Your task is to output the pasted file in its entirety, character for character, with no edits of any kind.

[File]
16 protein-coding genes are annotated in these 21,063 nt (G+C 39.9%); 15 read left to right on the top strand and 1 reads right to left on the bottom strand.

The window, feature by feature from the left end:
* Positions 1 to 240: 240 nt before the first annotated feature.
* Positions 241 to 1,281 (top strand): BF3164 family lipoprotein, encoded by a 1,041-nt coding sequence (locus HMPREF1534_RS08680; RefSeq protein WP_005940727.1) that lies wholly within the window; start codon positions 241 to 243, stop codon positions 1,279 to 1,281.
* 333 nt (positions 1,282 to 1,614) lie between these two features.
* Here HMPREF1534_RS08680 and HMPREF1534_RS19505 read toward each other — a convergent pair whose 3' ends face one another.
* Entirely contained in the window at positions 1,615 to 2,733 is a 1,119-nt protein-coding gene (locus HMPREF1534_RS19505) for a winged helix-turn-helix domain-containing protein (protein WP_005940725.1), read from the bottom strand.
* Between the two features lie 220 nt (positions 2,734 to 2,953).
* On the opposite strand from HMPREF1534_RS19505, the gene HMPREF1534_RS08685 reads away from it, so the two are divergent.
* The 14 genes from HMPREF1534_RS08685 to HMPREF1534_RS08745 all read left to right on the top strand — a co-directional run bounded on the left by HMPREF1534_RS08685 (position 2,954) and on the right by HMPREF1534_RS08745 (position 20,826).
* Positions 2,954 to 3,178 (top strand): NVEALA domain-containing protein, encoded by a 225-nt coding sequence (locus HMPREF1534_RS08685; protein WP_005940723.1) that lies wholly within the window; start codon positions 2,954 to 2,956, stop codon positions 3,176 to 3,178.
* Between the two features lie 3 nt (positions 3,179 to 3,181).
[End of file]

16 protein-coding genes are annotated in these 21,063 nt (G+C 39.9%); 15 read left to right on the top strand and 1 reads right to left on the bottom strand.

The window, feature by feature from the left end:
* Positions 1 to 240: 240 nt before the first annotated feature.
* Positions 241 to 1,281 (top strand): BF3164 family lipoprotein, encoded by a 1,041-nt coding sequence (locus HMPREF1534_RS08680; RefSeq protein WP_005940727.1) that lies wholly within the window; start codon positions 241 to 243, stop codon positions 1,279 to 1,281.
* 333 nt (positions 1,282 to 1,614) lie between these two features.
* Here HMPREF1534_RS08680 and HMPREF1534_RS19505 read toward each other — a convergent pair whose 3' ends face one another.
* Entirely contained in the window at positions 1,615 to 2,733 is a 1,119-nt protein-coding gene (locus HMPREF1534_RS19505) for a winged helix-turn-helix domain-containing protein (protein WP_005940725.1), read from the bottom strand.
* Between the two features lie 220 nt (positions 2,734 to 2,953).
* On the opposite strand from HMPREF1534_RS19505, the gene HMPREF1534_RS08685 reads away from it, so the two are divergent.
* The 14 genes from HMPREF1534_RS08685 to HMPREF1534_RS08745 all read left to right on the top strand — a co-directional run bounded on the left by HMPREF1534_RS08685 (position 2,954) and on the right by HMPREF1534_RS08745 (position 20,826).
* Positions 2,954 to 3,178 (top strand): NVEALA domain-containing protein, encoded by a 225-nt coding sequence (locus HMPREF1534_RS08685; protein WP_005940723.1) that lies wholly within the window; start codon positions 2,954 to 2,956, stop codon positions 3,176 to 3,178.
* Between the two features lie 3 nt (positions 3,179 to 3,181).